John Whetton was born on the 6th September 1941 in Mansfield Nottinghamshire. At the age of 12 John attended Brunts Grammar School in Mansfield and joined Sutton in Ashfield Harriers. It was during the next few years that John began to show his potential as a world class athlete. At the age of 17 John met Bill Coyne from London at a coaching weekend. Bill began to advise John on his technique, initially by post, but later Bill put John through some seriously tough training sessions in Regents park in London. In 1960 John gained a place at Manchester University where he met Ron Hill who was 3 years older than John and was beginning his Ph.D in Textile Chemistry. They trained together 2 or 3 times a week at the University track and at the playing field at Fallow Field where Ron lived. After his time at Manchester University John went to Loughborough for one year where he met coach Geoff Gowan who continued to train John and prepared him for the Olympic Games in Tokyo in 1964. John was one of 3 British athletes that year who competed in the 1500 metres, the other 2 being William McKim and John’s fellow Sutton in Ashfield Harrier club mate Alan Simpson. Alan Simpson and John Whetton qualified through to the final in Tokyo, John’s time being 3:44.2. In the final John achieved a personal best of 3:42.4. John is best noted for winning gold in the 1500 metre event at the 1969 European Athletics Championships and for reaching the 1500 metre final in both the 1964 and 1968 Summer Olympics. In 1966 at the European indoor games at Dortmund John took first place and won the gold medal by beating Oleg Rayko by 3 seconds and went on to retain the European indoor title for a further two years. In 1968 John represented Great Britain in the Olympic games and finished in 5th place in the final. At the Indoor Championships in Madrid John won the gold medal by finishing in first place. In 1969 at the European Championships John won the 1500 metres in Athens, beating Ireland’s Francis Murphy to take the gold medal.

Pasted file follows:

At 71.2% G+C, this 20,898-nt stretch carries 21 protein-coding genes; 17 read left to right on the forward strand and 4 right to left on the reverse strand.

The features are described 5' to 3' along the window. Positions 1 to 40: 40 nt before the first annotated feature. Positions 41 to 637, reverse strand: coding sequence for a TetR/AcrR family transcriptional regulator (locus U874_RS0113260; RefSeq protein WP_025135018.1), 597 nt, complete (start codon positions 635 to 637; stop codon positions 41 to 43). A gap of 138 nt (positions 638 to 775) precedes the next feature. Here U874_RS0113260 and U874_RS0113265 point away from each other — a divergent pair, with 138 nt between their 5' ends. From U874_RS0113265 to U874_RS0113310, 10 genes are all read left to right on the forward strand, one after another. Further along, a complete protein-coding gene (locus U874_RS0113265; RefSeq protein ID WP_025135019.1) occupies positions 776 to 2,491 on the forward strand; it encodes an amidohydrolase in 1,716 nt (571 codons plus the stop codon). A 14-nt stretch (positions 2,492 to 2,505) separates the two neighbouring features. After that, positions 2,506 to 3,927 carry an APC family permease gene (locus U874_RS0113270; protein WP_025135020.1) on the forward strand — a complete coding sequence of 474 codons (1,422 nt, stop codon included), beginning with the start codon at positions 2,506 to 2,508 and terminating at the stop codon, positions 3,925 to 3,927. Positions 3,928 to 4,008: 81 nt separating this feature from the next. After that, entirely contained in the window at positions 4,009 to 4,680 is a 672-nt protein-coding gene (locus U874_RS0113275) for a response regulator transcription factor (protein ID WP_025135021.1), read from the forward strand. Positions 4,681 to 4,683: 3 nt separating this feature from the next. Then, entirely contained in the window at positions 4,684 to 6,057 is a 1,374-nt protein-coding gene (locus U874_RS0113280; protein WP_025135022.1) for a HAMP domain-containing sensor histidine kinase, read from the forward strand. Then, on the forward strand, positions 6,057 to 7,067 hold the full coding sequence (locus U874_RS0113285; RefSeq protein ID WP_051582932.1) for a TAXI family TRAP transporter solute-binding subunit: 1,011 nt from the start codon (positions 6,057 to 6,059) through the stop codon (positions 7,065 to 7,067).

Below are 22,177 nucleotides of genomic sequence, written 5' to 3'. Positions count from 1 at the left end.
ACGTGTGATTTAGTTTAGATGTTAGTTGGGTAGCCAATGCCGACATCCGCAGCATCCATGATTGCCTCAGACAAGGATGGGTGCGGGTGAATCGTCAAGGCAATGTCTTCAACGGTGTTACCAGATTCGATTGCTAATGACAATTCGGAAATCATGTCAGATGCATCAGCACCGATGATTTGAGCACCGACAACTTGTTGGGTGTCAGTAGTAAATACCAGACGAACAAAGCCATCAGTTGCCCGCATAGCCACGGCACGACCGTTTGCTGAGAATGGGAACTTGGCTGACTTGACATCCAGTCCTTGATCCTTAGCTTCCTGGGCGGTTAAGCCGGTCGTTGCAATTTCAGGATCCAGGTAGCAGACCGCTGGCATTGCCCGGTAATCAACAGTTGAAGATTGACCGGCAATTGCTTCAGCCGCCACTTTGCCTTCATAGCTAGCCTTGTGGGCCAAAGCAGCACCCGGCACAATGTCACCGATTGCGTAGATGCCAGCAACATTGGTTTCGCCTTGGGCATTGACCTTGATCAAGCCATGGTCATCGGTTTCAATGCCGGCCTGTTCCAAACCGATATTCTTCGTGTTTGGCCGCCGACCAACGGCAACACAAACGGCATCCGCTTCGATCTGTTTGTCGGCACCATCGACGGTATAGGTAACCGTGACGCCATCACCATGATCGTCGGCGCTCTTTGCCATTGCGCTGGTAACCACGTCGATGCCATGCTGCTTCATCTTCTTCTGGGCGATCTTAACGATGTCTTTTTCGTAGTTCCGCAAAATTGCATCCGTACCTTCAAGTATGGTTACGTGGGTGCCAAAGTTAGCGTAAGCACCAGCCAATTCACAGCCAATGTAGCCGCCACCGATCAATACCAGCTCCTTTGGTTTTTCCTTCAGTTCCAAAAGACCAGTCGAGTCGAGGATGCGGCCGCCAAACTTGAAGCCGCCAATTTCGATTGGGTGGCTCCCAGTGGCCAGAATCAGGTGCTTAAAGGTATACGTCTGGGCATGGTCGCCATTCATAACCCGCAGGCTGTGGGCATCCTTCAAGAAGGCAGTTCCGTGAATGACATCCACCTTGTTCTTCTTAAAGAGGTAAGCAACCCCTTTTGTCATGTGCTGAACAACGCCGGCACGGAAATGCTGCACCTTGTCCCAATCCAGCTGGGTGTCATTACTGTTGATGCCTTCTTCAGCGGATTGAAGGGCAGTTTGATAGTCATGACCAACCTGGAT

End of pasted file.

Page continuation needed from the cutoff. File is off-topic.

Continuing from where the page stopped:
John has lived in Ravenshead for many years now and is certainly a worthy Local sporting legend.